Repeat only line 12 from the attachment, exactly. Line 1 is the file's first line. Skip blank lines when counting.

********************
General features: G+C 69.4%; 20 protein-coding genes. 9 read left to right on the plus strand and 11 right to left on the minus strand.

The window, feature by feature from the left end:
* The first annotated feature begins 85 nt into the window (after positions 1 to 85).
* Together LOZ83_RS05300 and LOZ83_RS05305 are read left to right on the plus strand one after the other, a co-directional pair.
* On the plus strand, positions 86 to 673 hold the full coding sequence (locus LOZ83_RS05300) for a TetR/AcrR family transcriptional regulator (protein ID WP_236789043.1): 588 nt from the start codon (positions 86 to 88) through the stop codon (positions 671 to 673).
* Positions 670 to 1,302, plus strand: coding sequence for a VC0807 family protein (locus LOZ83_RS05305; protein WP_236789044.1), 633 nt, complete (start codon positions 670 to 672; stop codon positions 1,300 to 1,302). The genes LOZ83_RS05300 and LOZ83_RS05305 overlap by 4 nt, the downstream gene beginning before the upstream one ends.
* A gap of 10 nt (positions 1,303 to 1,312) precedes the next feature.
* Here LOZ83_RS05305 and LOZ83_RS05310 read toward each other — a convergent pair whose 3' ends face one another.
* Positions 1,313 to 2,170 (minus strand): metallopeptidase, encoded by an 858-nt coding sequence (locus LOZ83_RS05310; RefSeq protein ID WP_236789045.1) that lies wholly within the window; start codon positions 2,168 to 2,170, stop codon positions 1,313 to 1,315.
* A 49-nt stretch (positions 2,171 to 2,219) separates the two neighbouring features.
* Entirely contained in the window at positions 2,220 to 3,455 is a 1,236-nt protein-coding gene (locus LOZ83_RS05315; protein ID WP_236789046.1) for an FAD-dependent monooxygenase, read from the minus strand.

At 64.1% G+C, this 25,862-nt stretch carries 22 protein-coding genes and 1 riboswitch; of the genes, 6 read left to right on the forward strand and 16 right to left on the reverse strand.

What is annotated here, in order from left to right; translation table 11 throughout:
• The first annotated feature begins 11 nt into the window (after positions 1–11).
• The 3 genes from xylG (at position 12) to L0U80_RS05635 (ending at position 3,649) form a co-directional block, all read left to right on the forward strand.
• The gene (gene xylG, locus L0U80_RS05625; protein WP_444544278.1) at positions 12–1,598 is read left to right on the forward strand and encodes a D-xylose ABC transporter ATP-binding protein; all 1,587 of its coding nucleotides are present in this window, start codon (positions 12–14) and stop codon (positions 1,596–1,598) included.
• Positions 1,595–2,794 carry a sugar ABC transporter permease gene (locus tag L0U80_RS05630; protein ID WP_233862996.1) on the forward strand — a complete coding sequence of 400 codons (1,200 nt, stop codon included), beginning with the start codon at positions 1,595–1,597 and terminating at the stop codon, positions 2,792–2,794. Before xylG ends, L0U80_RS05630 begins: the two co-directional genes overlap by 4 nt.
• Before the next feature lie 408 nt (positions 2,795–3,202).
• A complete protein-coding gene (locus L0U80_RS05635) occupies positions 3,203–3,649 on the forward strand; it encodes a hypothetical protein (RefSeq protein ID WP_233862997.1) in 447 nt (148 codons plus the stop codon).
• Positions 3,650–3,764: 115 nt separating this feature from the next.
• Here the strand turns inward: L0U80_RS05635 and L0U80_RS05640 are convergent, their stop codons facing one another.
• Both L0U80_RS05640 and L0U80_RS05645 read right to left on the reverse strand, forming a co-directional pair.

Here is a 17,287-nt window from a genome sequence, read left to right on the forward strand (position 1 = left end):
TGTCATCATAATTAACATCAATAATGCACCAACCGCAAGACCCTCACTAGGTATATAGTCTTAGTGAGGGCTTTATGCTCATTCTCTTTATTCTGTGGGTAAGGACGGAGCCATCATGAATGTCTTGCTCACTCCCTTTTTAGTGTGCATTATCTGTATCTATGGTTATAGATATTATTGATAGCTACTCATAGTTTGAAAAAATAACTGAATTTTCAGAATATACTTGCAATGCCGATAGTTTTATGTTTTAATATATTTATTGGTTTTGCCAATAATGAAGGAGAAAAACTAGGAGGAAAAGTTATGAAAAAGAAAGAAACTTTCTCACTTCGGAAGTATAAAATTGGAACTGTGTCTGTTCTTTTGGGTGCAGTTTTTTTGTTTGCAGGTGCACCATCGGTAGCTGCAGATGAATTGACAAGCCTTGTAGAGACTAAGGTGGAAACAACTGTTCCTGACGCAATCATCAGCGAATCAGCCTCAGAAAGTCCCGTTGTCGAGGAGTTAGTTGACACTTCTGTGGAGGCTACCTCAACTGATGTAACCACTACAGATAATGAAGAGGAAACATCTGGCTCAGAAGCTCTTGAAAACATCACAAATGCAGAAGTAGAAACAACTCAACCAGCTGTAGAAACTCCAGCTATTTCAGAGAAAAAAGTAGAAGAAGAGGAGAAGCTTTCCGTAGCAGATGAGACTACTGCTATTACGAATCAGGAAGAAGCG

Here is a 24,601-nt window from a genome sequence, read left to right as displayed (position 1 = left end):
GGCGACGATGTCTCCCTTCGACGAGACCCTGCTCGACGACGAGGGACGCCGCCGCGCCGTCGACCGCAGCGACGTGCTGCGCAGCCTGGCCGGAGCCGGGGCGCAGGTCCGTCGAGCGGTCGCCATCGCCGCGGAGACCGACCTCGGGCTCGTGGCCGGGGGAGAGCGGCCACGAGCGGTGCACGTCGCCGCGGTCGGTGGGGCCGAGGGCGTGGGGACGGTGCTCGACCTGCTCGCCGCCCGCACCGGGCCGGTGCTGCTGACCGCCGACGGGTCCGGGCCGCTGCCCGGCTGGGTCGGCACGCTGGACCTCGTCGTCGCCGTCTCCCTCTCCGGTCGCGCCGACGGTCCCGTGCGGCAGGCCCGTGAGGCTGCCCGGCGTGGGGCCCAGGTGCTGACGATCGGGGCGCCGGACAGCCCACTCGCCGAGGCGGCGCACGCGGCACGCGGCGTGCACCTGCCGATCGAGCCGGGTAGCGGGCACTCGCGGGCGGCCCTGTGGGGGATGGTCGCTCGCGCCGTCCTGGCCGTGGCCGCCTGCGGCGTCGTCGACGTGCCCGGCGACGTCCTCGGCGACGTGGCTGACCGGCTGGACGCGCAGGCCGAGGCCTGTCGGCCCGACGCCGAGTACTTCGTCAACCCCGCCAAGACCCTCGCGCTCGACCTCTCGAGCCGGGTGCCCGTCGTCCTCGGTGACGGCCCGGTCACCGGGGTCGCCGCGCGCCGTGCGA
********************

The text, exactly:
At 64.1% G+C, this 25,862-nt stretch carries 22 protein-coding genes and 1 riboswitch; of the genes, 6 read left to right on the forward strand and 16 right to left on the reverse strand.